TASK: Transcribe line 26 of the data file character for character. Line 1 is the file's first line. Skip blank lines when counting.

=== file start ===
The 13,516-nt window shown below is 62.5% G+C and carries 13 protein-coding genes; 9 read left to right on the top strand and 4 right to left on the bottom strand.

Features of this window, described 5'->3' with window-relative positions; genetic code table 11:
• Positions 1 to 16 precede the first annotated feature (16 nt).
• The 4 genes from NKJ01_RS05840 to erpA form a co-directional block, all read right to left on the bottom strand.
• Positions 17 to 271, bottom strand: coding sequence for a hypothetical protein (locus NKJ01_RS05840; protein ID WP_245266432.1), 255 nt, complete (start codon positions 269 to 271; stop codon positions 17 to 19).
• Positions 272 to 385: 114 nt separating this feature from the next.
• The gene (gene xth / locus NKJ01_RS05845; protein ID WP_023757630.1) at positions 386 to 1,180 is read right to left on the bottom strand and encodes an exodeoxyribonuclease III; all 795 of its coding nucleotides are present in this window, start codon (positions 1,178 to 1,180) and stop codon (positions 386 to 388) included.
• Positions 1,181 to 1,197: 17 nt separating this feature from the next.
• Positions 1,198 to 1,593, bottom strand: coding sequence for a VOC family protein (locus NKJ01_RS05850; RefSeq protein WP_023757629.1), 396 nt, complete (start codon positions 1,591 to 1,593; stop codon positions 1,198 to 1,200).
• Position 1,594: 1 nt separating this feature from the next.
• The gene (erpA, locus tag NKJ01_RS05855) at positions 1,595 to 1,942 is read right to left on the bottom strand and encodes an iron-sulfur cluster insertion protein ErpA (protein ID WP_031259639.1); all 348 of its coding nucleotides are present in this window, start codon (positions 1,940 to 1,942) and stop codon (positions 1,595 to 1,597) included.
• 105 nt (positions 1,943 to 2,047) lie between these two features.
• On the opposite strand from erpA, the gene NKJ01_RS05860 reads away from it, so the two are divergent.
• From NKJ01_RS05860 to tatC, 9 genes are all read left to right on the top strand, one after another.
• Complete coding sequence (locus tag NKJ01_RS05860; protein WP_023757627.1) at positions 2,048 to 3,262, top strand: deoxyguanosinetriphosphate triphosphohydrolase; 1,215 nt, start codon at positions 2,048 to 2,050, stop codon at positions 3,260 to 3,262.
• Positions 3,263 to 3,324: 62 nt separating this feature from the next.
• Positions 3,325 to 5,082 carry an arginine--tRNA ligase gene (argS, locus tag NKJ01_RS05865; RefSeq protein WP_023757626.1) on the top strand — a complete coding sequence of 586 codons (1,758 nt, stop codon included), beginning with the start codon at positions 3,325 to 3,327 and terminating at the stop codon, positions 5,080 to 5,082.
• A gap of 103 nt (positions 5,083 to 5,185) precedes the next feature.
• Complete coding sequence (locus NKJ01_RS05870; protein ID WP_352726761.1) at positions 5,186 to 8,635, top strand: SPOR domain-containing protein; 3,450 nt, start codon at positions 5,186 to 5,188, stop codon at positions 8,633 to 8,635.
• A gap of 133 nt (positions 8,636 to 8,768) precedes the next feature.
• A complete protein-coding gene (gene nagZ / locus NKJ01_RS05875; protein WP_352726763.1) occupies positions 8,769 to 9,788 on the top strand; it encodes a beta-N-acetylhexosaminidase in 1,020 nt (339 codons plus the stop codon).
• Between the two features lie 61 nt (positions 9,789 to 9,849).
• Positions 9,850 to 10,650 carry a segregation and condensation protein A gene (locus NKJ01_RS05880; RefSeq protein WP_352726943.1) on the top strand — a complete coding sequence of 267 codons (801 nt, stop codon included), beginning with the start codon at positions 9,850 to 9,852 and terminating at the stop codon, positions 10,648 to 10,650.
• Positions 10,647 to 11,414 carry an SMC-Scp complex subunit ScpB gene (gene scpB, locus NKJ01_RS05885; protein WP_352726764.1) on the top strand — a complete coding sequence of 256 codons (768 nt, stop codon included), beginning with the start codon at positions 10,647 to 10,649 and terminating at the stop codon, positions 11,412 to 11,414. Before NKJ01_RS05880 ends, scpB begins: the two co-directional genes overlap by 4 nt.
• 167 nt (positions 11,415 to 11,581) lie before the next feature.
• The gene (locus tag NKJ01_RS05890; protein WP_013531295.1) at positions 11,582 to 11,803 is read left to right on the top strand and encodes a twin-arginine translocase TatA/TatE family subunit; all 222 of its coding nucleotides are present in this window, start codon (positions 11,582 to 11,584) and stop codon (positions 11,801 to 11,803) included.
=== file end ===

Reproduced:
• The gene (locus tag NKJ01_RS05890; protein WP_013531295.1) at positions 11,582 to 11,803 is read left to right on the top strand and encodes a twin-arginine translocase TatA/TatE family subunit; all 222 of its coding nucleotides are present in this window, start codon (positions 11,582 to 11,584) and stop codon (positions 11,801 to 11,803) included.